Fisheye Panorama

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Fisheye Panorama!

A neat way to create a super wide angle "fisheye" effect - without using a fisheye lens


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Fisheye Panorama - introduction

For the average hobbyist photographer, it simply isn't practical to own every type of specialist lens!

A typical example may well be a super wide angle "fisheye" lens! (and even if you do own one, there is a chance that one day you may not actually be carrying with you when you need it)

But don't worry - there is an alternative method to capture a super wide angle shot with a "fisheye" perspective effect.

This tutorial will show you how.

"Todo Bien" Latin themed cafe bar in Rhodes old town Greece

The perfect opportunity to create a fisheye panorama



When you'll need a super wide angle

Sometimes it simply isn't possible to frame your entire subject as there simply isn't enough room to move far enough away to fit it all in. 

The shot above of my favourite bar in the old town of Rhodes in Greece is such an example. The bar is situated in a very narrow street and even with my back pressed up against the wall on the opposite side of the street and using my widest available focal length (15mm on my 15-85mm Canon zoom lens mounted on Canon 60D Dslr) I could only frame a fraction of the entire front aspect of the bar (see below)

As I didn't have a super wide angle lens with me at the time  (e.g. 8mm fisheye) I had to think laterally to achieve the shot I wanted. (see the first photo on this page)

So I decided to take several shots and merge them to a panorama effect afterwards



Fisheye panorama - the method

step 1

When shooting panoramas it's often a good idea to switch to portrait orientation. Merging several stitched together shots in portrait orientation will actually enable a final image to be more or less in normal landscape aspect ratio. (If you shoot panoramas in landscape mode the final image will by necessity be more "letterbox" aspect ratio than a standard landscape format.

The four individual shots taken (in portrait orientation) in order to capture the full width of the bar

Step 2

Set the exposure to MANUAL and adjust to suit the most essential part of your subject. In the shots above the exposure settings were

focal length - 15mm, Aperture - F3.5, Shutter speed - 1/15th s , ISO 3200

When taking the shots work from right to left and try and keep the mid point of each frame level. (ideally use a tripod  - but in the shots above I had to had hold the camera as I had no tripod with me at the time)

Make sure to overlap each photo by around 25% as this will assist the software to make a seamless stitching together for the final panorama.

Step 3 - Create the panorama using photoshop (part 1)

(see screen shot below)

Using Adobe lightroom (or Adobe Bridge) select the images that comprise the panorama 

Select the "photo" tab

Select "edit in"

Select "merge to panorama in photoshop"

Step 4  - Create the panorama using photoshop (part 2)

(see screen shot below)

In the photomerge dialogue box select layout choice (I find the "auto" option works ok)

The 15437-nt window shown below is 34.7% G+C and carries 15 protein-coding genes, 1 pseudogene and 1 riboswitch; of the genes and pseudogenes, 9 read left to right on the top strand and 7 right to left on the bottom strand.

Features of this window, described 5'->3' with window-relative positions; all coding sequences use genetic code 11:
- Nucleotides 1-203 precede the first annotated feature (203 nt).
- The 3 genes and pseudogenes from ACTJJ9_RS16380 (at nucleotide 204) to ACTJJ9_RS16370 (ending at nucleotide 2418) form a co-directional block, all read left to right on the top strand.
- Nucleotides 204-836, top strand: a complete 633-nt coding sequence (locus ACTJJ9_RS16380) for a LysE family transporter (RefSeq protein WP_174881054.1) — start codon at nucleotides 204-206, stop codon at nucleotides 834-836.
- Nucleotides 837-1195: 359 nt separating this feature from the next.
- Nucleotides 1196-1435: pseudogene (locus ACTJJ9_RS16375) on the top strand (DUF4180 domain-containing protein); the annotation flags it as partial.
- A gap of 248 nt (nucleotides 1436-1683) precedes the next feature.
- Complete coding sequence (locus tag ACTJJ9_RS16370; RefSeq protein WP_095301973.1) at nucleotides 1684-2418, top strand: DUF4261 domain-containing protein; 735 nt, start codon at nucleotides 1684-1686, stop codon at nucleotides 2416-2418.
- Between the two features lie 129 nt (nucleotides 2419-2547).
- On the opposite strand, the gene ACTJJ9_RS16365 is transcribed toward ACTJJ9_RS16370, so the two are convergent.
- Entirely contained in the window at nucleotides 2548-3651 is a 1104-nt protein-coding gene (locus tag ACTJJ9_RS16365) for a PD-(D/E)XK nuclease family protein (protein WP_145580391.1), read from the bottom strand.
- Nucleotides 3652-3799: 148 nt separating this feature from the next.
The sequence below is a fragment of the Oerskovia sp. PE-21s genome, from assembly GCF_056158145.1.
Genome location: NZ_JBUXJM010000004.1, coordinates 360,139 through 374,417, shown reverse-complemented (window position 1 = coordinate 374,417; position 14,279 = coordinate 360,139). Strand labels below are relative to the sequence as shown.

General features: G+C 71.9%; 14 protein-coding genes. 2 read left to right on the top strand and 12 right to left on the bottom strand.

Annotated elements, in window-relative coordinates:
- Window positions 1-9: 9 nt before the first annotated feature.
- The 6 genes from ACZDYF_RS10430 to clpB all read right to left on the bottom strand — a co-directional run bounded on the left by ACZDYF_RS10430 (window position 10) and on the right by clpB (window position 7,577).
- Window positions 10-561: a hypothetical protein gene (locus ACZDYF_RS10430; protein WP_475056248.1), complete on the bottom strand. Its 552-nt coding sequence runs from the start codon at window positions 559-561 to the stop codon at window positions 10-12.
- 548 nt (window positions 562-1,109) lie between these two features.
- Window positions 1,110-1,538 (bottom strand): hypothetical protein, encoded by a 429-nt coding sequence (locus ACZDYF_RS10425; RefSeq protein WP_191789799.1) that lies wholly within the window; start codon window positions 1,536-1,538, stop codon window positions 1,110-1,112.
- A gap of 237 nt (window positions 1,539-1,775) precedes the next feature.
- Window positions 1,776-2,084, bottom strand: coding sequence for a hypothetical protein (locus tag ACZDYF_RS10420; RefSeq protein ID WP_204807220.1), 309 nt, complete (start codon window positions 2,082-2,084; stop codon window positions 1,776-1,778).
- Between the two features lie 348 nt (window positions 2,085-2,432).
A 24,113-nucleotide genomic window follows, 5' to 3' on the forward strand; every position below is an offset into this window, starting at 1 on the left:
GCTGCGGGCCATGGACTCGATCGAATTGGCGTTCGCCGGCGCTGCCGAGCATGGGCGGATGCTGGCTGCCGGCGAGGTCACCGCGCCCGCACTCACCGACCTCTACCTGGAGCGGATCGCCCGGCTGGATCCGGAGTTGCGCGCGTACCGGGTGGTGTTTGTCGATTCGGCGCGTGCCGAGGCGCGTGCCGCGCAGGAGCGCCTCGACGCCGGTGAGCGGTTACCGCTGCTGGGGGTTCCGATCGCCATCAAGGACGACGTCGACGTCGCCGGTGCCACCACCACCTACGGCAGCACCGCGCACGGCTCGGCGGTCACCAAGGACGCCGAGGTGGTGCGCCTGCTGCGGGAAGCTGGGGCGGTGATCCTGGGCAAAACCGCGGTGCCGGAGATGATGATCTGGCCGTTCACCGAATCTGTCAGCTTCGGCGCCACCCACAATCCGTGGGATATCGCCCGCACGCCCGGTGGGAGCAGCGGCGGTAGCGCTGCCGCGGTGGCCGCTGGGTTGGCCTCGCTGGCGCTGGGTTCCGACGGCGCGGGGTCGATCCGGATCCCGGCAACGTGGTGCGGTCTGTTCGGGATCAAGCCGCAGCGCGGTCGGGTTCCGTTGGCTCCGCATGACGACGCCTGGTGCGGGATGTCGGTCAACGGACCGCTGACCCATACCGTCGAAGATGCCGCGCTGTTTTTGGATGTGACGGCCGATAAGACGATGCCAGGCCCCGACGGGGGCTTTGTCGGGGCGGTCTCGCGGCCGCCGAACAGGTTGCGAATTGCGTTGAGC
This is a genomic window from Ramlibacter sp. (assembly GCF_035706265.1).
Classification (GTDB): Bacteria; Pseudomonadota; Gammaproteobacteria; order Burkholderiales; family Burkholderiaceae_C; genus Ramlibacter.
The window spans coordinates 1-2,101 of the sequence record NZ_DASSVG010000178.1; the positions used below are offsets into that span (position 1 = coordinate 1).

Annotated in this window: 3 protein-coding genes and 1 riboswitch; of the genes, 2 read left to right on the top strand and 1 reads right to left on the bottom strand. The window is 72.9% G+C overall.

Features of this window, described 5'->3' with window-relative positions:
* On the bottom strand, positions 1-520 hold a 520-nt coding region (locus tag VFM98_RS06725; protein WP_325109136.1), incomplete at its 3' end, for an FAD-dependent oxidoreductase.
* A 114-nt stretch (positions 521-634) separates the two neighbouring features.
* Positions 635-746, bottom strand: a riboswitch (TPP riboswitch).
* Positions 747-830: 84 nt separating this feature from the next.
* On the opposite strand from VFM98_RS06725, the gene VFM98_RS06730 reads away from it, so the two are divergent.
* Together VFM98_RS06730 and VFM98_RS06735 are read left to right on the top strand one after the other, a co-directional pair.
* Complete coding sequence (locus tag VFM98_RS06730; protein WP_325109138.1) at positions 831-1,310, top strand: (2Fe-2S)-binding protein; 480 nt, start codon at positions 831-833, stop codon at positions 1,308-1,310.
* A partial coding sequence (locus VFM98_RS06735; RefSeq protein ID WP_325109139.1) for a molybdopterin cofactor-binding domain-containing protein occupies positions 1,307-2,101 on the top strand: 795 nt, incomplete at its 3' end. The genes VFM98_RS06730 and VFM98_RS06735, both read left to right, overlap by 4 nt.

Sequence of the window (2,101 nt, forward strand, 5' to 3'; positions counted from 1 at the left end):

Select "blend images together" and "geometric distortion correction"

and then select "OK"

Step 5 - Enhance the Composite panorama image

(see the following two screen shots)

Enhance image for tone and contrast to suit your personal taste.

For my image I made adjustments using

1) the "shadow/highlights adjustment (found under "image" tab - image adjustments - shadow/highlights

(to open up the shadows a little)

2) Curves adjustment - to boost contrast a little.

Step 6 - Trimming away the transparent pixels

First merge the separate panorama layers to a new layer - use the shortcut SHIFT + CTRL (orCMD on a Mac) + ALT (OPT on a Mac) + E

Then select "Image" tab , "trim"  - transparent pixels

(see screen shot below)



Step 7  - crop image to fish-eye style

First using the rectangular marquee tool , create a rectangular selection box just inside the edges of the image

(see below)

Now modify the shape of the rectangle.

Under "select" tab, choose "transform selection"

(see screen shot below)

Now to change the shape of the selection from rectangle to "fish-eye" go to the "edit" tab and choose "transform" then "warp"

(see screen shot below)

Now use click and drag the adjustment handles from the warp grid to curve the rectangle edges upwards and downwards, taking care to keep the selection within the image area. Try and make the curve fairly equal to the left and right and top and bottom.

Finally select "enter" to accept the modified selection shape.

(see screen shot below)

Step 8 - Creating the black surround

(see following two screen shots)

With the modified selection still active, inverse the selected area by going to the "Select" tab and then choosing "inverse"

Now in the layers panel create a new blank layer.

With the new layer active, fill the selected area with black (Go to "Edit" tab and choose "fill" then "fill with black")

Step 9 - Save the final image

First save a layered photoshop version of the file so you may return to it and make further edits in the future if necessary. (go to the "File" tab, then choose "Save" )

Now resize the image as required (for web display for example) and save a flattened version of the file.

Be sure to "save as a copy" so as not to lose the layered version of the file.



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